Op-Ed Response: Festival a Major Force
By Dave Frohnmayer and Linda Brady
Last Saturday, the Register-Guard ran a story on the Oregon Bach Festival that many supporters of the Festival found disconcerting. As President and Senior Vice President and Provost for the University of Oregon, we have both a personal and a professional interest in the Festival, which is an integral part of the University of Oregon. The article's negative tone painted a picture of the Oregon Bach Festival, the Festival's relationship to the University of Oregon, and of Festival co-founder and Executive Director Royce Saltzman that was unfair and just plain wrong.
The basis for Saturday's story was a report commissioned by the University of Oregon that looked at the strategic and organizational structure of the Oregon Bach Festival. While the report identified areas for improvement, it also recognized the Festival's high standing in the international music scene. The independent evaluation cited the Oregon Bach Festival as being "remarkable in the annals of both the performing arts and American higher education." The consultant's report praised the Festival for serving as a major force in the celebration of Bach's music and in the creation of highly acclaimed commissioned works. Unfortunately, this information was not reflected in the Register-Guard story.
With regard to Mr. Saltzman, the university and the community owe him an incalculable debt of gratitude. During the 37 years in which he has led the Festival, he has taken it from a few small workshops many years ago to an event recognized around the world for its quality and impact. Were it not for Royce, the Festival simply would not exist, and someone of the quality of conductor and Artistic Director Helmuth Rilling would not continue to do what he does year after year to make the Festival so special in the life of the university and the community.
The University of Oregon has been reviewing Oregon Bach Festival operations for the last several months. After reading last Saturday's story, one could be left with the impression that the university is conducting its assessment solely due to financial concerns. We can assure you that despite what the article would lead one to believe; it is not just about the money. It is about the music, the university, and the community, and about our shared commitment to making certain that the music will continue to be enjoyed by future generations. Resources are simply a tool.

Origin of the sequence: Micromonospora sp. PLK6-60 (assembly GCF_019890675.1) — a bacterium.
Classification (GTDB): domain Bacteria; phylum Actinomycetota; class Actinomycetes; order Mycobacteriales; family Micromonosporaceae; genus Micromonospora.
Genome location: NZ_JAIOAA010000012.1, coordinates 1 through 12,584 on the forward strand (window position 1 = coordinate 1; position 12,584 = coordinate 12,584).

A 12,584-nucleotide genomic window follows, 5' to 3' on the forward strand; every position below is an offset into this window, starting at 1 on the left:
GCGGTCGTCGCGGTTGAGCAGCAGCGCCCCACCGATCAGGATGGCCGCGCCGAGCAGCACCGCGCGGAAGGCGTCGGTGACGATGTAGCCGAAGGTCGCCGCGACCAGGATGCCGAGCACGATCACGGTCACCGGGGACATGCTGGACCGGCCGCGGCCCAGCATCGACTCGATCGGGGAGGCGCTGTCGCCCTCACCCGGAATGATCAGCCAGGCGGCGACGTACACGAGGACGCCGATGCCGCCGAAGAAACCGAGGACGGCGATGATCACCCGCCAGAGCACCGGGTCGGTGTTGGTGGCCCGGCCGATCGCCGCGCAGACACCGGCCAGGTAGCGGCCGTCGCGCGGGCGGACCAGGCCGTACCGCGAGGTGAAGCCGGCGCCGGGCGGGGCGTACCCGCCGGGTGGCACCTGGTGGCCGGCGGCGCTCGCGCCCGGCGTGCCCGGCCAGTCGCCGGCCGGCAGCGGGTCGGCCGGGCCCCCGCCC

Fortunately, these financial concerns are on the way toward being addressed. Three years ago, the University of Oregon and the Oregon Bach Festival Board established the goal of creating a $10 million endowment fund to support the work of the Festival. We are pleased to report that we are more than halfway toward realizing that goal. This endowment fund will play a critical role in guaranteeing the long-term viability and success of the Oregon Bach Festival.
Together the university and the Oregon Bach Festival Board are working in collaboration with staff and Festival volunteers to ensure that the resources needed to sustain the Oregon Bach Festival remain in place. The university has supported the Festival financially in the past and will continue to support the Festival in the future. The issue we must address collectively is the need for the Festival to operate in the black, assuming the university's current level of support.
University officials are extremely pleased with the conversations we have had with the Board as we examine ways to improve the Oregon Bach Festival. The frank and engaged nature of those discussions gives us great hope that we will be able to work collaboratively to forge a solution that will assure the Festival's future. By working together, we are confident that the Oregon Bach Festival will continue to hold its rightful place as one of the finest music festivals in the world.
University of Oregon
Senior Vice President and Provost
University of Oregon